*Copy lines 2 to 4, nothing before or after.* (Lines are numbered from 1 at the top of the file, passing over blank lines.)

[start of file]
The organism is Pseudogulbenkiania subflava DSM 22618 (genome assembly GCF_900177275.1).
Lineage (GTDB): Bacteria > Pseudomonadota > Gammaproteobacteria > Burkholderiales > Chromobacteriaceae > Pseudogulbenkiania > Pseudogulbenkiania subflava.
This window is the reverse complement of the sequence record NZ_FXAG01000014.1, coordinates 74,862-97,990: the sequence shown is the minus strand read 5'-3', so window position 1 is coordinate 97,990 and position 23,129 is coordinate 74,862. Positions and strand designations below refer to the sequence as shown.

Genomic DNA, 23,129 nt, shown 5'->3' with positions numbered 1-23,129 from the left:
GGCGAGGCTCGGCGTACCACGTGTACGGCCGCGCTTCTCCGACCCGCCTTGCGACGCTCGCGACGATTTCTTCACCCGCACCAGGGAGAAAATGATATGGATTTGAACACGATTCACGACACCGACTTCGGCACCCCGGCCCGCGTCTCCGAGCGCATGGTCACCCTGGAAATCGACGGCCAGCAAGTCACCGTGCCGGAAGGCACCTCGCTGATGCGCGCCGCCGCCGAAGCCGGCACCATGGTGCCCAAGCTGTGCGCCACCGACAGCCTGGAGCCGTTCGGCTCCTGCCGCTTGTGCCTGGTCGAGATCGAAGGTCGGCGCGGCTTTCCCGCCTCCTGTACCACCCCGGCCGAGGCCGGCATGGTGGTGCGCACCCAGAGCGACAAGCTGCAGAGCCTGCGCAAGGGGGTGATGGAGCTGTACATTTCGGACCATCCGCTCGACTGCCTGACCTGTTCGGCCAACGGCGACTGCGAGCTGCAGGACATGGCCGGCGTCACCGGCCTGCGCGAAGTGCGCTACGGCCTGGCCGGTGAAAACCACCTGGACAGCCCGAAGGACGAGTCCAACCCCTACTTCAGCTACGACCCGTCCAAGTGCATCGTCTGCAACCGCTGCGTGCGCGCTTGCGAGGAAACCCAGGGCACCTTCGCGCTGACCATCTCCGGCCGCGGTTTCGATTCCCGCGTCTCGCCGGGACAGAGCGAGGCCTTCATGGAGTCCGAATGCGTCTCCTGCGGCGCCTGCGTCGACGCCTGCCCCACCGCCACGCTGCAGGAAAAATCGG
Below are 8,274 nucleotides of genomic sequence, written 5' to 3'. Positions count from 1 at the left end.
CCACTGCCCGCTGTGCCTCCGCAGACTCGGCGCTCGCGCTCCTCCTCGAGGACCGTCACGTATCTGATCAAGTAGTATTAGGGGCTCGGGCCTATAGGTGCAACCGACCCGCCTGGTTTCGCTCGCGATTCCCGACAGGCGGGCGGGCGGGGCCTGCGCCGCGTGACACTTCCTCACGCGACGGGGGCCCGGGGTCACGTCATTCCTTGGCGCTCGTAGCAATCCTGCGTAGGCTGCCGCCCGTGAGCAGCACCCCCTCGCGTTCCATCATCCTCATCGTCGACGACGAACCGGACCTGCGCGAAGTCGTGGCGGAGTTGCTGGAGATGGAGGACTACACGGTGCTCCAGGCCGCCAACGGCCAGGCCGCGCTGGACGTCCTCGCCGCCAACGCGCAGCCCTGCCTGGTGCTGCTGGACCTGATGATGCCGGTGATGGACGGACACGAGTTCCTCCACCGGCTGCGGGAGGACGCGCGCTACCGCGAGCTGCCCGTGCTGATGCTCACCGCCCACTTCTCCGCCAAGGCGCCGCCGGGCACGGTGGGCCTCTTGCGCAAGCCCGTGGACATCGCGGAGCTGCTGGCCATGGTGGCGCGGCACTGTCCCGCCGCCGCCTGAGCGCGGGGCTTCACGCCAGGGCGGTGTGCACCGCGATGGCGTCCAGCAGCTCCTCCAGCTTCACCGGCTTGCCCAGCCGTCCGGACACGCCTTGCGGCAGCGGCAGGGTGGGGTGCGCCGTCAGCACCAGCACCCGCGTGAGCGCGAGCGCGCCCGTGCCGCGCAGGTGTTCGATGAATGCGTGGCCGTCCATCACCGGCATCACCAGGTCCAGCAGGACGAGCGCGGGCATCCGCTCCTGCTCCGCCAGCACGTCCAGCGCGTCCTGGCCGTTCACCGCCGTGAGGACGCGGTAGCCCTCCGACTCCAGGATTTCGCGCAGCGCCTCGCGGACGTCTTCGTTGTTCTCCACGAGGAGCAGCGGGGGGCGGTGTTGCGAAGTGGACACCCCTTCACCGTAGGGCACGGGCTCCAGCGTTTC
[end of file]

Lineage (GTDB): Bacteria > Pseudomonadota > Gammaproteobacteria > Burkholderiales > Chromobacteriaceae > Pseudogulbenkiania > Pseudogulbenkiania subflava.
This window is the reverse complement of the sequence record NZ_FXAG01000014.1, coordinates 74,862-97,990: the sequence shown is the minus strand read 5'-3', so window position 1 is coordinate 97,990 and position 23,129 is coordinate 74,862. Positions and strand designations below refer to the sequence as shown.

Genomic DNA, 23,129 nt, shown 5'->3' with positions numbered 1-23,129 from the left: